I assure everyone that our military presence and conflicts will not go away, the US foreign policy machine will create new conflicts as part of the military industrial complex, Eisenhower warned us, Admiral kimmel predicted it, and Admiral Rickenbacker fought and lost against it.


    May 9, 2012 at 10:10 am | Report abuse |
    • Str8Vision

      All true. As a military retiree I can say these men will indeed be punished by the brass in ways that are subjective and hard to prove. Bad assignments, deployments, missions, lack of promotions and etc. The federal government doesn't like it's dirty little secrets aired and besides, the typical American doesn't really care unless it affects them personally.

      May 9, 2012 at 10:25 am | Report abuse |
    • Sam Parker

      It's Adm. RICKOVER not Rickenbacker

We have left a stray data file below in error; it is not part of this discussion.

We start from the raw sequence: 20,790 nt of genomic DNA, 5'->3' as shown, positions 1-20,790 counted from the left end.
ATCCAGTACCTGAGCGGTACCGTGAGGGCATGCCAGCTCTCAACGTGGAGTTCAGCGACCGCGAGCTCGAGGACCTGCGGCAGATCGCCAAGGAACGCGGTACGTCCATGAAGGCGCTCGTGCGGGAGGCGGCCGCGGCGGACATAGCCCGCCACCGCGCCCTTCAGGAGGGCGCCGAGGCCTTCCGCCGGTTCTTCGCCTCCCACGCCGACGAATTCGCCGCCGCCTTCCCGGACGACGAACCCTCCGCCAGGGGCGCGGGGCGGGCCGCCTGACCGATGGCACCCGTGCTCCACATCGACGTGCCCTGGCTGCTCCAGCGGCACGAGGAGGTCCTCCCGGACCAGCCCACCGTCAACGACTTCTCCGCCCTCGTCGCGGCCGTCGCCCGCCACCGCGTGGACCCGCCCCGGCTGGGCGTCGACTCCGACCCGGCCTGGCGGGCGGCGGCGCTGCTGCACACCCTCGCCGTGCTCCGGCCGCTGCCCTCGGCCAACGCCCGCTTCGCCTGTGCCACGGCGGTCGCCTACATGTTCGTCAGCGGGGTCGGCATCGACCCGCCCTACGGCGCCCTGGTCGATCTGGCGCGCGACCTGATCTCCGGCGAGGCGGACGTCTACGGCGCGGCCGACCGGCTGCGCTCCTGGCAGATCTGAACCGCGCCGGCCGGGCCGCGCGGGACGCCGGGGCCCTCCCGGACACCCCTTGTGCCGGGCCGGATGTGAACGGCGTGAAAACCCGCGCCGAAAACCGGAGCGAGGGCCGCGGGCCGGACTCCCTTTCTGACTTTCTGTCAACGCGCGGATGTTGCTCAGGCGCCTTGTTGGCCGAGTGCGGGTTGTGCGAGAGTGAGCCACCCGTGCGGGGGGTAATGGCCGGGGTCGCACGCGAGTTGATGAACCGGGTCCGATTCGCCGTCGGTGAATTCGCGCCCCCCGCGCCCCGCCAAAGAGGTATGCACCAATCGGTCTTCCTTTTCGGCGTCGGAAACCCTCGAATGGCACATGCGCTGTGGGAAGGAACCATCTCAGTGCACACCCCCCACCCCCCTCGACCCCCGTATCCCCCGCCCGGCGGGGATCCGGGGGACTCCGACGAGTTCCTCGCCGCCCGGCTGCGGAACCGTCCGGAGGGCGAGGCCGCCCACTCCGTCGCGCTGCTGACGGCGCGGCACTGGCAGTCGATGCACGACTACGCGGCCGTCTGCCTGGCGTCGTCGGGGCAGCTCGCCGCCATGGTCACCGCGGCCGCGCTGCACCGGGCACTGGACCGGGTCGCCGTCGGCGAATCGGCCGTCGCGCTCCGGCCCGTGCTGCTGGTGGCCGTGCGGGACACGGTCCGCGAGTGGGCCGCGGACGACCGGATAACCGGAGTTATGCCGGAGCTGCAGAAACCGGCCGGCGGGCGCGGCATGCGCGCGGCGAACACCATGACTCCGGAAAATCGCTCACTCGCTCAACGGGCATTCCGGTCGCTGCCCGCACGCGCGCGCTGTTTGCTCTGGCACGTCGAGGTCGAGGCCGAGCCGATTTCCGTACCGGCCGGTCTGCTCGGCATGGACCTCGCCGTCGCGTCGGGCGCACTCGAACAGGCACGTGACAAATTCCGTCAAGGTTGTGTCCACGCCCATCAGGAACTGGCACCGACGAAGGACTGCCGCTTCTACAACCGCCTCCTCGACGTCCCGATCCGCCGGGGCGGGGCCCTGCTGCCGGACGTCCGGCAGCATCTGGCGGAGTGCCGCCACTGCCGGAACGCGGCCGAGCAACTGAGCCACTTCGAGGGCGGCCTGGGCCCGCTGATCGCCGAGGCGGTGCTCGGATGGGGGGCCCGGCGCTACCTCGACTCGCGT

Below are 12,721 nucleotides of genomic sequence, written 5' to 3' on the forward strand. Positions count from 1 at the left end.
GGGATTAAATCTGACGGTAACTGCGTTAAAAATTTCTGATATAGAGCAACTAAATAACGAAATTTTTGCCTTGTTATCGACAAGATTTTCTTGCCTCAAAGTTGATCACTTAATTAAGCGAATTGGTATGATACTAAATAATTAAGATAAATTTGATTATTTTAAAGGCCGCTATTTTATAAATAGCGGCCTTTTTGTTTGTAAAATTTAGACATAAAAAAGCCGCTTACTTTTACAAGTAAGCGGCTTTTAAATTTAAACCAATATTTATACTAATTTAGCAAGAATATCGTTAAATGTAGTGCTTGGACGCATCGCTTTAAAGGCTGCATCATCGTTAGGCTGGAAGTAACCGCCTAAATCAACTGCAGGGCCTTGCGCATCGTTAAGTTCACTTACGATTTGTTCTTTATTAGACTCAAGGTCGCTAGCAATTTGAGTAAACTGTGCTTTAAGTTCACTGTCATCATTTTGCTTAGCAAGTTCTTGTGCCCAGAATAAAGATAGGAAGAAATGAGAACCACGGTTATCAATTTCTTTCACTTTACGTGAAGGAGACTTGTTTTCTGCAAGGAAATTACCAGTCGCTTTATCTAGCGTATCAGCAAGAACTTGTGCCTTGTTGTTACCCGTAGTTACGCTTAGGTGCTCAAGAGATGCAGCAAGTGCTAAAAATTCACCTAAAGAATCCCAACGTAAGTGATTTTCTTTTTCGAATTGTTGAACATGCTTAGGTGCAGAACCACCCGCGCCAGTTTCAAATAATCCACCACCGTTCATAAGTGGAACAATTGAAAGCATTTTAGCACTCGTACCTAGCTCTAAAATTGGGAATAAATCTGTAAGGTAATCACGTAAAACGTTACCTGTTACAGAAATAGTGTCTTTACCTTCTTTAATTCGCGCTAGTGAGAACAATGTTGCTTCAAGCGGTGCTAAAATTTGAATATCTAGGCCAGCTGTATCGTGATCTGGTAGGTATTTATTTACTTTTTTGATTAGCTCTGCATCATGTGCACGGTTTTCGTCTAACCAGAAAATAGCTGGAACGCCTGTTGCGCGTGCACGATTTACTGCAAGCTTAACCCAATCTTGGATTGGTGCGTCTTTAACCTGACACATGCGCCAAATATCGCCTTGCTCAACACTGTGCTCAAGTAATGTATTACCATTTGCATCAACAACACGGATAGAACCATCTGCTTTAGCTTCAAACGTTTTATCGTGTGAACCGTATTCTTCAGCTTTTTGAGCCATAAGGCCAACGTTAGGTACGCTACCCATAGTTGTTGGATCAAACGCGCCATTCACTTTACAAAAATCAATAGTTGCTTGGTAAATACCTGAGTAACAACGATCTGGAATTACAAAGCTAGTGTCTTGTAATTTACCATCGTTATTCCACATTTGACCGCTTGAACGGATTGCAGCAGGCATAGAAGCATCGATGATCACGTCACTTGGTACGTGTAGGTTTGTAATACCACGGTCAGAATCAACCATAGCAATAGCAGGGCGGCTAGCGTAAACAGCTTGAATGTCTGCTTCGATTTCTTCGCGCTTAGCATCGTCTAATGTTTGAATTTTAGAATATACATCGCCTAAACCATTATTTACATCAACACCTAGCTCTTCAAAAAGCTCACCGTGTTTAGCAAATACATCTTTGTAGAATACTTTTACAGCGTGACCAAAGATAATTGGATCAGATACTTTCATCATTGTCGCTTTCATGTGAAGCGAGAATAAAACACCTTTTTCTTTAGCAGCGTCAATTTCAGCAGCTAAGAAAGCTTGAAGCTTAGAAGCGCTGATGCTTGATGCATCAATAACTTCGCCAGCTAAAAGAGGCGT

May 9, 2012 at 11:39 am | Report abuse |
    • asdf

      No worries as the current wars has clearly shown the USAF is now a cold war remnant minor player looking for a mission to be relevant. As such once the big defense cuts hit next year you watch what happens to their mega pork projects(which in many cases was forced on them by the corrupt Congress).

      May 9, 2012 at 12:33 pm | Report abuse |
  5. rad666

    Of course nothing will overtly happen to them while this is news. As it fades from the news, they will suffer in a couple of years

    May 9, 2012 at 10:14 am | Report abuse |
    • Jim

      Absolutely. Their careers are finished. Too bad.